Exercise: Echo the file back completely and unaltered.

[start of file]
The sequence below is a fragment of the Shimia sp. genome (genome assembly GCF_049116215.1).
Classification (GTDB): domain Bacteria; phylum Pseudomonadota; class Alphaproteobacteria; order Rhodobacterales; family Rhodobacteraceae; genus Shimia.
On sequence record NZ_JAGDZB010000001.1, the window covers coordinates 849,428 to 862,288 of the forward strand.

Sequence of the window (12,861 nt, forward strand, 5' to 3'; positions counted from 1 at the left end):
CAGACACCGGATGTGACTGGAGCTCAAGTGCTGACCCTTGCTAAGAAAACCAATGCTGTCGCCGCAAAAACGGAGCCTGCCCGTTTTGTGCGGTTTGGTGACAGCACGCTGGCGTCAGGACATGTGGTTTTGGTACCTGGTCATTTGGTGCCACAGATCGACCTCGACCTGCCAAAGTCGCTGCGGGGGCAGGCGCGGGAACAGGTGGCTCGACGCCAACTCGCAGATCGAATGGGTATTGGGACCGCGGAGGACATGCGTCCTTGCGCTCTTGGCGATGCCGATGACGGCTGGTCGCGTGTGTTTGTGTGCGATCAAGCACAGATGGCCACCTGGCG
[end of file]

The sequence below is a fragment of the Shimia sp. genome (genome assembly GCF_049116215.1).
Classification (GTDB): domain Bacteria; phylum Pseudomonadota; class Alphaproteobacteria; order Rhodobacterales; family Rhodobacteraceae; genus Shimia.
On sequence record NZ_JAGDZB010000001.1, the window covers coordinates 849,428 to 862,288 of the forward strand.

Sequence of the window (12,861 nt, forward strand, 5' to 3'; positions counted from 1 at the left end):
CAGACACCGGATGTGACTGGAGCTCAAGTGCTGACCCTTGCTAAGAAAACCAATGCTGTCGCCGCAAAAACGGAGCCTGCCCGTTTTGTGCGGTTTGGTGACAGCACGCTGGCGTCAGGACATGTGGTTTTGGTACCTGGTCATTTGGTGCCACAGATCGACCTCGACCTGCCAAAGTCGCTGCGGGGGCAGGCGCGGGAACAGGTGGCTCGACGCCAACTCGCAGATCGAATGGGTATTGGGACCGCGGAGGACATGCGTCCTTGCGCTCTTGGCGATGCCGATGACGGCTGGTCGCGTGTGTTTGTGTGCGATCAAGCACAGATGGCCACCTGGCG